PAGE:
Every Spring, we see a proliferation of floral prints throughout the home, from stylized floral wallpapers and rugs, to brightly colored chintzes on upholstery. There may be a reason why we gravitate to these textiles: scientific studies find that humans reap numerous benefits from living amidst flowers. Notably, a 2012 study by researchers at Harvard Medical School found that people actually feel more compassionate towards others, have less worry and anxiety, and feel less depressed when flowers are present in the home. Matouk has long embraced the floral in timeless and exciting ways, through the Lulu DK for Matouk collection - styles like Charlotte and Joplin - and through our own new introductions over the years.
In the spring of 2019, we introduced Matouk prints Margot and Alexandra, which began a sort of rebirth of florals in the Matouk product line. Margot, a subtle floral pattern, originated from a textile found deep in the Matouk archives and was launched to coincide with Matouk’s 90th anniversary. Alexandra, based on a vintage Parisian find, is a bold, lively take on the floral that adds an elegant touch of whimsy to the bed. Both of these patterns reinvigorated our love for florals, and naturally, as we began an exciting new collaboration with Schumacher, florals were somewhat destined to be a part of the collection.
The Matouk Schumacher Collection unites two heritage companies synonymous with beauty and quality, and combines Matouk’s impeccably crafted linens with Schumacher’s extraordinary prints. Schumacher, having been in business since 1889, is well known for its vast collection of patterns and a tastemaker in the industry. And if you know Schumacher, you know that florals are a key part of their DNA. Dara Caponigro, creative director of Schumacher, says, “We have some floral patterns in our current portfolio that have been in our line since the early 20th century and we bring out brand new ones every January as part of our Schumacher Classics collection.” Caponigro continues, “Florals are forever appealing, how they’re used may change and the colorways may change, but a beautiful floral pattern can really stand the test of time.”
"Florals are forever appealing, how they’re used may change and the colorways may change, but a beautiful floral pattern can really stand the test of time.”
Pomegranate, a bold floral from the Matouk Schumacher Collection, is a style we feel will do just that - stand the test of time. Based on an 18th century design from Schumacher’s archive, Pomegranate reimagines a timeless botanical in three luscious colorways: Citrus, Pink Coral, and Prussian Blue. The vibrant style is printed in Italy on our 500 thread count Luca percale and finished with the subtlest scalloped edge and white tape (the same finish as Margot). Pomegranate is a wonderful pairing of Schumacher artistry and Matouk craftsmanship, and brings a classic yet exuberant style to the Matouk line.
Another new introduction for Matouk Spring 2020 is Daphne, a versatile style that utilizes florals in a more subtle way through it’s embroidered floral vine. Daphne is special in that it originated as a multi-colored Bespoke style and has now been reintroduced into our core collection as a modern, single-color embroidery. Daphne can be quietly classic or vibrant and bold, depending on the choice of thread color. Made on our white 520 thread count Ceylon percale, each piece is finished with a knife edge and delicate white cording.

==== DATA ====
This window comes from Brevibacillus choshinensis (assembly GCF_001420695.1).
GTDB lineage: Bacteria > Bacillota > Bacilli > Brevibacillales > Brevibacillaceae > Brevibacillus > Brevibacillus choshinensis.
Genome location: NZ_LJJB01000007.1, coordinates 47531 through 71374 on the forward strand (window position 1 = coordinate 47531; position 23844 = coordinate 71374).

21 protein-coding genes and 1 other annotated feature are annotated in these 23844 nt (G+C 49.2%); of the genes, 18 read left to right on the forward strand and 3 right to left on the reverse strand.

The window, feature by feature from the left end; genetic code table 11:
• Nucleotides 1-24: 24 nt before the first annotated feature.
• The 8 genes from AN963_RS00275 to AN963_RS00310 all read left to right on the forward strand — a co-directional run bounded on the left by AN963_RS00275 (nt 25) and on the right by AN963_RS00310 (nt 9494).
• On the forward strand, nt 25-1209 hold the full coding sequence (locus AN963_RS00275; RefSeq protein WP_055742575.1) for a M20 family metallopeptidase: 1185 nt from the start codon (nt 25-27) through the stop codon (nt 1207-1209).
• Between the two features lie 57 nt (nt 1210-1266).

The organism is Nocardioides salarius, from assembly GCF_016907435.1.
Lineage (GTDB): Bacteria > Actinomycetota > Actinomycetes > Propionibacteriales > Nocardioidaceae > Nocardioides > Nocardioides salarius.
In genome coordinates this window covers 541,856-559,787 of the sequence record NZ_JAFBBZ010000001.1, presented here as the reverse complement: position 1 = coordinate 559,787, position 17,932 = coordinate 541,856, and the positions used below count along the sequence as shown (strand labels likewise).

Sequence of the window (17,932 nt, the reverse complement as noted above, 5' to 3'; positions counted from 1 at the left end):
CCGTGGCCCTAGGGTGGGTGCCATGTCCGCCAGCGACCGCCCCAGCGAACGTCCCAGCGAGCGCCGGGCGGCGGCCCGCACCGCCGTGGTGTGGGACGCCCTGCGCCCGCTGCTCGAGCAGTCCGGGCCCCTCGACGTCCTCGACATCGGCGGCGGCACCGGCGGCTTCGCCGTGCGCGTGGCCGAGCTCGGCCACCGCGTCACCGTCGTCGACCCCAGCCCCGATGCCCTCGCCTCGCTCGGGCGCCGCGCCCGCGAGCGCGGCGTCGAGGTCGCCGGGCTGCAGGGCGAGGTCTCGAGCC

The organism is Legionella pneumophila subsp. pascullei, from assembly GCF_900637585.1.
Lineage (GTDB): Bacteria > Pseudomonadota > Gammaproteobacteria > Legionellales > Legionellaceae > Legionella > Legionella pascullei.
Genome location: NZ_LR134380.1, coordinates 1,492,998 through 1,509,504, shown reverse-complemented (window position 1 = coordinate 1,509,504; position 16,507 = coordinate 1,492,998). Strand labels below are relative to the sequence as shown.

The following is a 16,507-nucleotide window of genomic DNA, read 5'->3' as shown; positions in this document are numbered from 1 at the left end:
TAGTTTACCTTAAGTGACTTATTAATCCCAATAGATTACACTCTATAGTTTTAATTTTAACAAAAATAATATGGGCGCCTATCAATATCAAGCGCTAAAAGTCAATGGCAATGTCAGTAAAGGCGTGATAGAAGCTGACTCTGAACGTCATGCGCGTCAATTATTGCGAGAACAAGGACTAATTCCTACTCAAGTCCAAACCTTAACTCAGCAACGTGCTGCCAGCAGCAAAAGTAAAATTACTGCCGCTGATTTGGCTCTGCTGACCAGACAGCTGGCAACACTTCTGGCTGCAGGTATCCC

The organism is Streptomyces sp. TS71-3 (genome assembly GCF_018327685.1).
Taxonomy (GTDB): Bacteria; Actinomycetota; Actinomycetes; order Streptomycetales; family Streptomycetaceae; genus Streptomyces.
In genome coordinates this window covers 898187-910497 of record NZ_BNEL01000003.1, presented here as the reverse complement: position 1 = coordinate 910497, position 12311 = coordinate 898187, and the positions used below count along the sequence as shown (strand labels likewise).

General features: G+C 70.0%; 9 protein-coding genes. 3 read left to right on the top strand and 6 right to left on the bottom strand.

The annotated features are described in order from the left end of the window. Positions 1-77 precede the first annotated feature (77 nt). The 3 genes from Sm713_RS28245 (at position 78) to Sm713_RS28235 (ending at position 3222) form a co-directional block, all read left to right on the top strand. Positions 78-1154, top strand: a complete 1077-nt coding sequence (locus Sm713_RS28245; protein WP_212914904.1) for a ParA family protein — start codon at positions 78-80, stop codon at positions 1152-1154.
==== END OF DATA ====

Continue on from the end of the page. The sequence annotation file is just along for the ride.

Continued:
Not only do florals make a statement on the bed, but they translate beautifully to wallpaper and furniture as well. Schumacher’s textiles are perfect for these applications. Some of Caponigro’s favorites, including Pyne Hollyhock, Salisbury Chintz, and Betty Chintz by Veere Greeney, are “uber sophisticated styles that are romantic but not too sweet, and add life and beauty to a room". Personal favorites of Matouk Creative Director, Mindy Matouk, include Indian Arbre, "it is so lush and exotic, very transcendent", and Rubia Embroidery, "My favorite is the blush colorway which has the most beautiful golden threads floating on a pale peach linen. The colors and the geometry are so soothing and elegant, but the embroidered flowers are pure charm."
Although we’ve long been a fan of florals, some rightfully find them overwhelming or too fussy. Caponigro offers some advice on how to keep florals from taking over a space, “To keep the space more modern, make sure florals are used intentionally in a room and mix them with plenty of solids like linen. If you’re going for a bang – floral upholstered walls or full length curtains – keep the rest of the room on the cleaner side. Or, try using them in a more minimal way – a single floral expertly placed – on a club chair or occasional chair – is often all it takes to add a note of lovely surprise without overdoing it.” For those who prefer a more minimalist on florals, Caponigro recommends Schumacher’s Roca Redonda in Carbon & Multi.
Perhaps one of the greatest benefits of florals is the element of cheerfulness they add to a room. During this time while we are cooped up in our homes yearning for more time outdoors, and outings with friends and family, florals, in any form, serve as a source of joy. As Caponigro explains, “They elevate our moods on the darkest days and remind us that spring is just around the corner.” Matouk agrees, "Flowers are a symbol of abundance and romance, and humans are biologically primed to associate flowers with happiness. While it would be nice to have fresh flowers in the bedroom everyday, for most people that isn't happening. Floral textiles are the perfect evergreen surrogate to lend some optimism to our environments."
"Floral textiles are the perfect evergreen surrogate to lend some optimism to our environments."